Like with the arrows, those who are forced to take any surrounding part in this whole situation are then in turn subject to the dynamics at play. It is not just a punishment for the boy, but the whole family suffers from it, and his peers understand the punishment as a threat that they could easily be next. The boy's younger brother is upset and confused by the whole situation, and grows increasingly reclusive for a time. The boy's mother has to take an extended break from work to watch her son, help him with schoolwork, and drive him around to various school meetings, therapist sessions, court dates, etc. The leave of absence is clearly an immense help (and the boy's academic success is perhaps due to this decision), but this is only possible within specific circumstances:

Is it a paid leave of absence? What about health insurance? Is her job guaranteed when she's able to return? And what about the other questions that ram through the boy's mother's head as she dwells simultaneously upon the impossible demands of the situation and the inequity of her own luck:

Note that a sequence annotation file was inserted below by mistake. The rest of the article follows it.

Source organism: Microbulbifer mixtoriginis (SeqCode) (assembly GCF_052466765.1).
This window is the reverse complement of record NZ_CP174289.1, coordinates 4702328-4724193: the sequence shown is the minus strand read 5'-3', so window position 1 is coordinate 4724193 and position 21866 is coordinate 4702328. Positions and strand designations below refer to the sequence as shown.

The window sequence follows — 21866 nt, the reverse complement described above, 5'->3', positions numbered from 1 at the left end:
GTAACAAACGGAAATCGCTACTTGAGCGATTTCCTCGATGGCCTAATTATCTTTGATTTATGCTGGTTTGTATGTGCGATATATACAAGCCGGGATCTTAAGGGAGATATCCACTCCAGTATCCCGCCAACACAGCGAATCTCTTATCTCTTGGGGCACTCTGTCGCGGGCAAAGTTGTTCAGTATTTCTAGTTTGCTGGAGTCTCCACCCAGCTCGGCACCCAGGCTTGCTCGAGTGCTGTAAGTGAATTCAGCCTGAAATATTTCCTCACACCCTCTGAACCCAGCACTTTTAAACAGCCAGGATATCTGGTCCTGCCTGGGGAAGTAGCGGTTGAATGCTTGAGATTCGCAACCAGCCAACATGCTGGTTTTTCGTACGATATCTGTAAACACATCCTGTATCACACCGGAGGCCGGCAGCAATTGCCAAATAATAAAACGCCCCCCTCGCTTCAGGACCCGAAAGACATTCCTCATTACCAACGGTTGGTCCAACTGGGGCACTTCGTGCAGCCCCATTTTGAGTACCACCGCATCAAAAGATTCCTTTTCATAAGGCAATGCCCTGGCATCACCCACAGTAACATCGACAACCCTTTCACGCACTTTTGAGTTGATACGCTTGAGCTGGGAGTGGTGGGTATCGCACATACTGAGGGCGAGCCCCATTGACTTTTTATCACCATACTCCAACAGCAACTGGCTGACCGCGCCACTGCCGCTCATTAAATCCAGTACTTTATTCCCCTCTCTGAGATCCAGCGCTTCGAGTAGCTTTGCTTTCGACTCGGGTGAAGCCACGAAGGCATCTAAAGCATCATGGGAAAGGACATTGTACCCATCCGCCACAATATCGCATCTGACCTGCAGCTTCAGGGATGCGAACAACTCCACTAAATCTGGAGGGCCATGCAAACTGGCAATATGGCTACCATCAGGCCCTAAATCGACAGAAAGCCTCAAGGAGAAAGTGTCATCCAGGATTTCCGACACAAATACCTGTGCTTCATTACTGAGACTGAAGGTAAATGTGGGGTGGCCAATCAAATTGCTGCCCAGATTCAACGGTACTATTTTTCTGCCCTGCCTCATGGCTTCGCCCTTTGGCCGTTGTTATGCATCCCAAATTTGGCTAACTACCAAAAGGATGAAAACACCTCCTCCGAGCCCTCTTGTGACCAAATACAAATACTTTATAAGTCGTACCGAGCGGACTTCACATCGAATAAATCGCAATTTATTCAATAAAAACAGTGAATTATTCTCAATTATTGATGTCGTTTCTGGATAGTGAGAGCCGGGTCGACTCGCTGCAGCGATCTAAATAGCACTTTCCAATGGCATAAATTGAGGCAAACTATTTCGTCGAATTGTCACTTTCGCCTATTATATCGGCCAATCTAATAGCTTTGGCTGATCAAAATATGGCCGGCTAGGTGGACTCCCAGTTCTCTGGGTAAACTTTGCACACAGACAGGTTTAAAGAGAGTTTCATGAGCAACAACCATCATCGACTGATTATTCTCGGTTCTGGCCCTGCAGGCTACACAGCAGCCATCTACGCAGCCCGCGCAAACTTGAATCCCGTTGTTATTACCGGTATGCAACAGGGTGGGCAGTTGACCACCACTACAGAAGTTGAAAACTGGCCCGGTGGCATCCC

• What if her husband had not received, like a miracle, that major foundation support grant, awarded at the end of the summer?
  • What then?
  • What if her mother did not live right here in town, ready to help?
  • What if she was a single mother?
  • What if she was one of the Latinx moms or dads at the school who are English language learners, who would have to do this whole thing in translation? What if she were not around and the boy's father had to do all of it in a second language?
  • What would happen to the boy then?

As thoughtful as this list may seem, and though the page linked from the New York Civil Liberties Union suggests that "many student suspensions hamper, rather than improve student safety," such considerations stand against the fine art of suspension. The art is based on a perceived familiarity, allowing comfort in quick destruction. Thomas De Quincey offers us a useful comparison in his "Vision of Sudden Death."